Micronutrients for Athletes

Tanner Batten | tanner@paradigmsport.com


In the last two articles we discussed the basics of energy balance, caloric intake, and ideal macronutrient ratios for different goals.  If you haven’t read them already you can check them out; The Calorie and Energy Balance Relationship, Demystifying Macronutrients.  Once calories and macros are set for your goals, you will want to take a look at micronutrient consumption.  Rather than break down every detail of where each vitamin and mineral is found and what they do in the body, let's focus on what athletes should know about micronutrients.  

Why do we need them?
They are Essential. Although they do not provide energy, vitamins and minerals are necessary for our survival.  They are compounds that our bodies cannot get without food.  They are active in nearly every physiological process and help keep us healthy. For example, vitamins are crucial for growth and immunity, while minerals help build our bones and teeth.  Without micronutrients our bodies would not be able to utilize the energy we consume through food. Too little or too much of one can inhibit fat loss, and leave you sick and rundown.

How much do we need? 
Athletes Need More of Them. Many factors determine someone’s micronutrient needs, but one of the most important is their activity level and intensity.  Activity level and intensity not only dictates a person’s caloric needs, but their micronutrient needs as well.  Athletes who regularly engage in intense exercise (Team Training or Personal Training session) need more calories, and in turn micronutrients, than someone who is sedentary.  Without adequate nutrition to support their training, an athlete won’t be able to recover in between training sessions.    

Where do they come from?
They Are Best From a Variety of Whole Food Sources. With higher caloric needs it is easy to turn to bars, powders, and supplements to meet energy needs.  These may meet your calorie goals, but will leave you lacking in vitamins and minerals. Micronutrients are best absorbed and utilized when consumed through REAL food.  Whole food sources have been minimally processed and are as close as possible to their natural state.  The more refinement or processing a food has to go through, the more micronutrients it will lose. This is why a whole grain such as quinoa will provide much more nutrition than bread or pasta that has been processed and had a few nutrients added back in.  Instead, choose colorful fruits and veggies. These are some of the most nutrient-dense foods and provide a lot of vitamins and minerals for very few calories. Shoot to eat a variety of colors to ensure you are getting all the micronutrients you need.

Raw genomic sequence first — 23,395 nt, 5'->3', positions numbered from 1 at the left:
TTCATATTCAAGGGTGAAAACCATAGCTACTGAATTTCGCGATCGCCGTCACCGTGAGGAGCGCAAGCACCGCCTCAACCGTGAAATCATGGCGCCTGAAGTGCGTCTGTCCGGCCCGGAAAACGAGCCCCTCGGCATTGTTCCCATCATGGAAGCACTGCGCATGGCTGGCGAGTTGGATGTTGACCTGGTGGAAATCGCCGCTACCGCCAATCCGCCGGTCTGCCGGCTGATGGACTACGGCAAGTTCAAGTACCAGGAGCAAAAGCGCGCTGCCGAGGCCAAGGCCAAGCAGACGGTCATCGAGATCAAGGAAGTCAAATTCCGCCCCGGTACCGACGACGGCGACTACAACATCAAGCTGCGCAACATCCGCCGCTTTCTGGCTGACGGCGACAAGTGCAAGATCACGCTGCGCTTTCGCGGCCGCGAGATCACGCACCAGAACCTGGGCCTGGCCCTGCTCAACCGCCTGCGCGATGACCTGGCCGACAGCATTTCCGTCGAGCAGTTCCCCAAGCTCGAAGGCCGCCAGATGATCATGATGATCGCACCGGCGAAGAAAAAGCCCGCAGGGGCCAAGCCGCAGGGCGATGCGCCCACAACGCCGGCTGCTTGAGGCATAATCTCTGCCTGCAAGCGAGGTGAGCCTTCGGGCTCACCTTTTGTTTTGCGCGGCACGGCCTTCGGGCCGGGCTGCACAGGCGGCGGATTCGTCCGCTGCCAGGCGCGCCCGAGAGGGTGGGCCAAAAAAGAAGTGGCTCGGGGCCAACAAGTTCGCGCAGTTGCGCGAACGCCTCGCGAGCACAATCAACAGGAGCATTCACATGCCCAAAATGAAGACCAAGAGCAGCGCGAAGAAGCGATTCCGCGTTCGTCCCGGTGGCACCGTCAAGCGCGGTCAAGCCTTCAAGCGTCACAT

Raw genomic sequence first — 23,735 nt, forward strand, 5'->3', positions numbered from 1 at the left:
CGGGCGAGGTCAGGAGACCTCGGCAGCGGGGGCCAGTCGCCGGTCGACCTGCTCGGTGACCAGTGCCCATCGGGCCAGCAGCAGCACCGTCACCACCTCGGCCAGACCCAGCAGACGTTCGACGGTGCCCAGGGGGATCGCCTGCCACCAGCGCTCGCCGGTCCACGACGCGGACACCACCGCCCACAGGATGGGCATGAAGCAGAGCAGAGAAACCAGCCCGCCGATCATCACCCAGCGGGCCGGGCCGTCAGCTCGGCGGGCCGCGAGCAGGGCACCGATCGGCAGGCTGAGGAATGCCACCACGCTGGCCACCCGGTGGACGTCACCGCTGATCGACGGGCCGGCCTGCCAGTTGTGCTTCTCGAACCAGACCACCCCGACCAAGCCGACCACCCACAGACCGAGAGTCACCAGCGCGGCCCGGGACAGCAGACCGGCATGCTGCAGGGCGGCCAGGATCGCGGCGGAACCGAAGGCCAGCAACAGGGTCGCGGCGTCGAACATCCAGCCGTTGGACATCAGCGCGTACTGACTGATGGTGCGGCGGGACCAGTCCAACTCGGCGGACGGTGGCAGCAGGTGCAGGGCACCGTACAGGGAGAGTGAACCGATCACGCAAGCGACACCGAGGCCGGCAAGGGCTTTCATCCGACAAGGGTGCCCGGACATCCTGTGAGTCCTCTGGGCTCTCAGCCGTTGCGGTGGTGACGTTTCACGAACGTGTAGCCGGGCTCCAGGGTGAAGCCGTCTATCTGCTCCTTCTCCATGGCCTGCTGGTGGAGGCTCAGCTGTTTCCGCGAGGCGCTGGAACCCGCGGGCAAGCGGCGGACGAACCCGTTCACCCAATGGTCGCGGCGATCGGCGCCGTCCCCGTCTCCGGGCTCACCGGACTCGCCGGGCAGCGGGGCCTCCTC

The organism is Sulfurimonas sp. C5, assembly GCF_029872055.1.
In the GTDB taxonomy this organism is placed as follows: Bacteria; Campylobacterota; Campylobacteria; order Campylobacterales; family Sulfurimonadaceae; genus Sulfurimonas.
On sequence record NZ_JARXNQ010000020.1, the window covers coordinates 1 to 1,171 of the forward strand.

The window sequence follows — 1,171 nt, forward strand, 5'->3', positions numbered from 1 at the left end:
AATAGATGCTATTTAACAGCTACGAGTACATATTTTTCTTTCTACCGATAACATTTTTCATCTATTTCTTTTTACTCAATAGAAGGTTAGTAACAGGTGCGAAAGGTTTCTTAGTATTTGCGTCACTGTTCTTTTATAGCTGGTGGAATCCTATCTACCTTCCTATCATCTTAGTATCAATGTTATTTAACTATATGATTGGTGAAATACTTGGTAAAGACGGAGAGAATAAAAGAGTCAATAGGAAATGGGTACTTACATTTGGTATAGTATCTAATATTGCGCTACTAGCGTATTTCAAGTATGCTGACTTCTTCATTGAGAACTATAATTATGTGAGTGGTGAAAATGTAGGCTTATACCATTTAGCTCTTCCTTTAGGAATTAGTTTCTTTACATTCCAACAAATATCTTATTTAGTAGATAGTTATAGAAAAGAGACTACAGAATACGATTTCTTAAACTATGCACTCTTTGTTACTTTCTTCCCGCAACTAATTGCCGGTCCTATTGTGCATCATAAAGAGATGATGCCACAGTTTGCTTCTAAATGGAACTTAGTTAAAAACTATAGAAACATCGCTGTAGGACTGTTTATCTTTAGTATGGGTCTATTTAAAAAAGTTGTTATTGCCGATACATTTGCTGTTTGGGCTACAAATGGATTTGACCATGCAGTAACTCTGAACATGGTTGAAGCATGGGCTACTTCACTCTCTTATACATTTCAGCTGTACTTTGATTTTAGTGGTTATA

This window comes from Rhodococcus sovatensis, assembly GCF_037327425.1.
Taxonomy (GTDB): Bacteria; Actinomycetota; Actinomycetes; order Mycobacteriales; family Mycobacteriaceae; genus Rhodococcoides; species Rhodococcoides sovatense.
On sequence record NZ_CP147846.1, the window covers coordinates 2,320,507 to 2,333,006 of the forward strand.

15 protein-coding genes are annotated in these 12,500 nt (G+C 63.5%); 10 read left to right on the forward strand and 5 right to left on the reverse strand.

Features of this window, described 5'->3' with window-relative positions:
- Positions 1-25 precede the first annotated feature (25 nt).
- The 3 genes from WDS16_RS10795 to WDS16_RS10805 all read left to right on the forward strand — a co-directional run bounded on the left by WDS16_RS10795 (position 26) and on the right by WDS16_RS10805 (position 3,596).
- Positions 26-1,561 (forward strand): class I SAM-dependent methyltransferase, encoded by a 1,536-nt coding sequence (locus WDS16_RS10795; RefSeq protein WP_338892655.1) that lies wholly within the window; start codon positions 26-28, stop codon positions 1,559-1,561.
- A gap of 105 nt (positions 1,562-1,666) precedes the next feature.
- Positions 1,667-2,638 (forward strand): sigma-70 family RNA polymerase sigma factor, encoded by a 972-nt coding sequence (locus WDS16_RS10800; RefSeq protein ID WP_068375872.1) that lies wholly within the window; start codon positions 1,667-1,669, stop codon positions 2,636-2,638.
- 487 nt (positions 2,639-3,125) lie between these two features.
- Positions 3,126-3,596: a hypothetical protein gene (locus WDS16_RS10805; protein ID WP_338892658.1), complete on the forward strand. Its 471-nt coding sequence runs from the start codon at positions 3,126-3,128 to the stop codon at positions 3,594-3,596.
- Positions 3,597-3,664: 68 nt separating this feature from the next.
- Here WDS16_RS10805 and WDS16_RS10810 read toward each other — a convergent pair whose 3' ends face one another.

Are supplements necessary?
Sometimes Supplementation is Necessary. Whole food sources may provide the most bang for your buck, but sometimes supplementation is necessary.  A few examples of this are: an athlete with a poor diet, a pregnant woman, a person with an injury or illness, or someone with a specific vitamin or mineral deficiency.  All of these people could benefit from supplementation.  Many athletes fall into the first category and simply struggle to get all they need through their diet.  This is either because they eat too much of the same thing or simply don’t consume enough fruits and vegetables.  For these people a multivitamin can be a cheap and easy solution to a big problem.  Although it is not a magic bullet, it can help them feel better and eliminate any small deficiencies that may have been holding them back.  

At first glance, micronutrients can seem like a very complex topic. The good news is that a varied diet of whole foods will help you reach your body composition goals and meet your micronutrient needs.  If you want to take your nutrition to the next level or have questions about micronutrients, set up a nutrition consult at the front desk!